CFD Analysis in Use
These drawbacks led Visteon engineers to begin experimenting with CFD a few years ago in order to get detailed information on flow fields and pressure distribution within the air handling system without building a prototype.
A CFD simulation shows fluid velocity, pressure values, and temperature throughout an air handling system. The systems often consist of complex geometries, such as ducts that expand and contract, cross-sections that change from round to square, and ducts that move around complex curves with many branches and internal walls. The CFD simulations are capable of dealing with these geometries and, what’s more, the simulations can depict what’s termed the boundary conditions of the system—such as a particular inlet velocity or the airflow rate. As part of the analysis, designers can change the system’s geometry and boundary conditions, then view the resulting effect on fluid flow patterns.
Although flow through the complex geometries used in air handling systems can be accurately simulated, it doesn’t mean the process is easy. The simulations require accurate geometric representation to correctly show system performance, which means engineers or specialists often labored over building these simulations. Also, designers usually need to evaluate system performance in many different configurations. For example, they sometimes need to evaluate the air handling system in four or five different modes of operation—such as vent, floor, defrost, and mixed — and at each of eight different temperature control points, which, again, required an extensive time investment.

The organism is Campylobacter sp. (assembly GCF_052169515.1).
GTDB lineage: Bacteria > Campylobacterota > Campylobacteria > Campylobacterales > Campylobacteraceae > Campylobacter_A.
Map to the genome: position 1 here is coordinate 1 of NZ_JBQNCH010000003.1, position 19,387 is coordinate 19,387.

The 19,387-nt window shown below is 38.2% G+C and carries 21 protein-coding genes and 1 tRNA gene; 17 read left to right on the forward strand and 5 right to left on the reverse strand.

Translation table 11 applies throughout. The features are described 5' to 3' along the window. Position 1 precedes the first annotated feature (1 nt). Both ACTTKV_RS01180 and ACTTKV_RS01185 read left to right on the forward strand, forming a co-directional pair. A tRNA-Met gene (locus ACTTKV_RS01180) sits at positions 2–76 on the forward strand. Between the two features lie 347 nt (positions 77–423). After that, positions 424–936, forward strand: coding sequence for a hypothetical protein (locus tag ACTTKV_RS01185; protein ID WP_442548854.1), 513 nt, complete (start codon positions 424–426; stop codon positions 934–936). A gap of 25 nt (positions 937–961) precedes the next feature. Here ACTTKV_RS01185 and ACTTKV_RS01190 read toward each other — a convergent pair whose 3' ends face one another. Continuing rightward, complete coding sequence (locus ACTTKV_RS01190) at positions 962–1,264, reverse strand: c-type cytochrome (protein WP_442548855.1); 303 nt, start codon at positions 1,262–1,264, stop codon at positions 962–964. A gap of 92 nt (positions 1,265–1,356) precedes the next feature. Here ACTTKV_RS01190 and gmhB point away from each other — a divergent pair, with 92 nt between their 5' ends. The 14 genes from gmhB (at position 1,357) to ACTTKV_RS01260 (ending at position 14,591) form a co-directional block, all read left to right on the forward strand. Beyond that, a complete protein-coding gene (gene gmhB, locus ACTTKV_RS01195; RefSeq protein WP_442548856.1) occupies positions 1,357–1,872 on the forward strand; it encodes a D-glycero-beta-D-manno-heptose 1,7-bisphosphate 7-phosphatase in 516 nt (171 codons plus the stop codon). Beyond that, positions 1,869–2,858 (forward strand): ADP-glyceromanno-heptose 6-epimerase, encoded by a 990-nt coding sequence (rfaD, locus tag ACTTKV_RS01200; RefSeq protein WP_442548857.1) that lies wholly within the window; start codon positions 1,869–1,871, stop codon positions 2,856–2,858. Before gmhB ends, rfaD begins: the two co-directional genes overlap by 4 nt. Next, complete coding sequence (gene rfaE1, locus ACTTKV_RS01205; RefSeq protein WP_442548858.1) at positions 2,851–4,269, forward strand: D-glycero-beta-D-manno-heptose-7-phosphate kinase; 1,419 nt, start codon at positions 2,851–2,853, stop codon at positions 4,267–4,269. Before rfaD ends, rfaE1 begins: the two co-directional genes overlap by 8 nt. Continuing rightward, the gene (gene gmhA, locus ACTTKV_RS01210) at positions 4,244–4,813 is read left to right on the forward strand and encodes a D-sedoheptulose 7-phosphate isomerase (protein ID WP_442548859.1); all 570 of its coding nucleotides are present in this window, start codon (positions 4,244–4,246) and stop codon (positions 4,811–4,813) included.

In fact, all these computer modeling difficulties meant that in the past it took Visteon designers as long to build a CFD model as it did to build a prototype. And the CFD software they had available to them used a structured-mesh approach in which block structures must be defined by hand before the computer could generate a volume mesh for the entire system. It took designers weeks or months to produce a grid analysis of complex air handling system components using this approach. Also, the modeling tools available were in many cases too difficult for use by design engineers, who generally didn’t have a chance to become familiar with a particular software the way a full-time user of that software would. Typically, then, Visteon would delegate CFD analysis to CFD specialists inside the company or to consultants. The delegation further increased HVAC design lead time.
However, that lead time has been slashed since Visteon moved to an unstructured-mesh CFD software tool, which makes it possible for the design engineer to perform the entire modeling process in much less time.
The software, Fluent/UNS, from Fluent Inc. in Lebanon, N.H., generates an unstructured tetrahedral volume mesh from a triangular surface mesh. The mesh generation is completely automated. The software creates a hybrid mesh consisting of prism layers in near-wall regions and tetrahedral cells in the remainder of the domain. Prism elements are more suitable for resolving boundary layers. The result is better accuracy without the time-consuming task of building an all-hexagonal mesh.